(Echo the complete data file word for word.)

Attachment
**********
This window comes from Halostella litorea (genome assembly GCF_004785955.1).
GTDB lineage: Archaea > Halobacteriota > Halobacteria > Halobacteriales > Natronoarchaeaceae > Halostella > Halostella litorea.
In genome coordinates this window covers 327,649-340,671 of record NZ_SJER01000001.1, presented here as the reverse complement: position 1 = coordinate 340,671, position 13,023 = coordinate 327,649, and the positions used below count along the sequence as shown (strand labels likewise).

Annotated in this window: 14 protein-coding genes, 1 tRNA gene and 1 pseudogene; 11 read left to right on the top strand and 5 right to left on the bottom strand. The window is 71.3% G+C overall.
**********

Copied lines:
This window comes from Halostella litorea (genome assembly GCF_004785955.1).
GTDB lineage: Archaea > Halobacteriota > Halobacteria > Halobacteriales > Natronoarchaeaceae > Halostella > Halostella litorea.
In genome coordinates this window covers 327,649-340,671 of record NZ_SJER01000001.1, presented here as the reverse complement: position 1 = coordinate 340,671, position 13,023 = coordinate 327,649, and the positions used below count along the sequence as shown (strand labels likewise).

Annotated in this window: 14 protein-coding genes, 1 tRNA gene and 1 pseudogene; 11 read left to right on the top strand and 5 right to left on the bottom strand. The window is 71.3% G+C overall.